Some responses were more judicious. As you might expect from our ironic culture of news, parodies of broadcast journalism did far better than the real thing in their treatment of the attacks. Last Week Tonight with John Oliver kept the talk of war cultural, badgering ISIS into taking on the global leaders of art, food and music with their apocalyptic asceticism. While this is one of the few shows on TV that had the time and scope to offer a full account of the attacks and their significance, the suddenness of the events and their proximity to airtime meant that the program was safer – and more effective – to be as schoolboy as possible in its response, exploiting the other boutique quality of HBO: Obscenity. While broader as befits its appeal, The Late Show with Stephen Colbert adopted a similar tact, leaving it to New Orleans-based house jazz band Jean Baptiste and Stay Human to pay tribute to the French origins of their musical culture. Colbert has always played both sides of the American political sphere and, whether scheduled or not, the pairing of Bill Maher and Medal of Honor recipient Flobert Groberg kept the extremists on both sides at bay.

Vive la Rat!

Vive la Rat!

But what made Colbert’s response particularly powerful was its self-reflexive commentary on how to respond to events such as these. There was an affectionate poke at the tweeters who had the combination of compassion and ignorance that makes watching Ratatouille an act of solidarity with the French and a behind-the-scenes glimpse at the dilemma over whether to keep the booking of feline circus act The Acro-Cats on the first show since the attacks. Since taking over from Letterman at CBS, Colbert has made himself a defender of both American high culture and light entertainment, and so the ISIS attacks were a real (surely unwanted) test of his mettle in his dual function as cultural commentator and ringmaster, which he passed with high-flying colours. Colbert is unusually thoughtful for a talk show host, Oliver a journalistic powerhouse. It’s the ones who think they’re being thoughtful through acknowledgment that are the problem.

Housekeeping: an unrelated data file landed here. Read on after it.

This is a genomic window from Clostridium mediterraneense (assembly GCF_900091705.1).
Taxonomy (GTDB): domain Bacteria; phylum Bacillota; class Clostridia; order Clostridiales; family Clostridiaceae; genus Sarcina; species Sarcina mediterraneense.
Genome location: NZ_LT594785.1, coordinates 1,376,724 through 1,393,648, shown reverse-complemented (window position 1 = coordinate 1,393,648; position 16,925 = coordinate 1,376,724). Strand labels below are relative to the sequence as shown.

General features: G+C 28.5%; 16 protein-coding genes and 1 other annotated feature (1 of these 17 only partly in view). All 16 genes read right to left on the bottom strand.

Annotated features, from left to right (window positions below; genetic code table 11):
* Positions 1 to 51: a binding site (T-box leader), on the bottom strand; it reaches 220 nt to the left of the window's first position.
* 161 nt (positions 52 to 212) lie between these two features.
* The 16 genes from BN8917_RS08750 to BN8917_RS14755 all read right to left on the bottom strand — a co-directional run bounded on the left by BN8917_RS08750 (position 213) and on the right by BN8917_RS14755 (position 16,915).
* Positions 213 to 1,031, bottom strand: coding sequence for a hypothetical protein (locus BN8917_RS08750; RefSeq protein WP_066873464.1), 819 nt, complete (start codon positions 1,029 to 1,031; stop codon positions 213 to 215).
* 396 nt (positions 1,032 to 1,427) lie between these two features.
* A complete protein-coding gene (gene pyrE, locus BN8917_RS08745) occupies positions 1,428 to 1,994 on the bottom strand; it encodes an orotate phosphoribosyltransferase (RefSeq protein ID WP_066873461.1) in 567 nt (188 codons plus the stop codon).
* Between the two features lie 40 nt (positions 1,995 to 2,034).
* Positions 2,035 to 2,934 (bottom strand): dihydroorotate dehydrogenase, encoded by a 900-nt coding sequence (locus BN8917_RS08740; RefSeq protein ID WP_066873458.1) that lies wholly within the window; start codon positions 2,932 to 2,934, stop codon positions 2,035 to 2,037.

Network Failure

Posted in American TV (General), American TV Shows, Behind-The-Scenes, Reviews, TV Acting, TV channels with tags , , , , , on November 9, 2015 by Tom Steward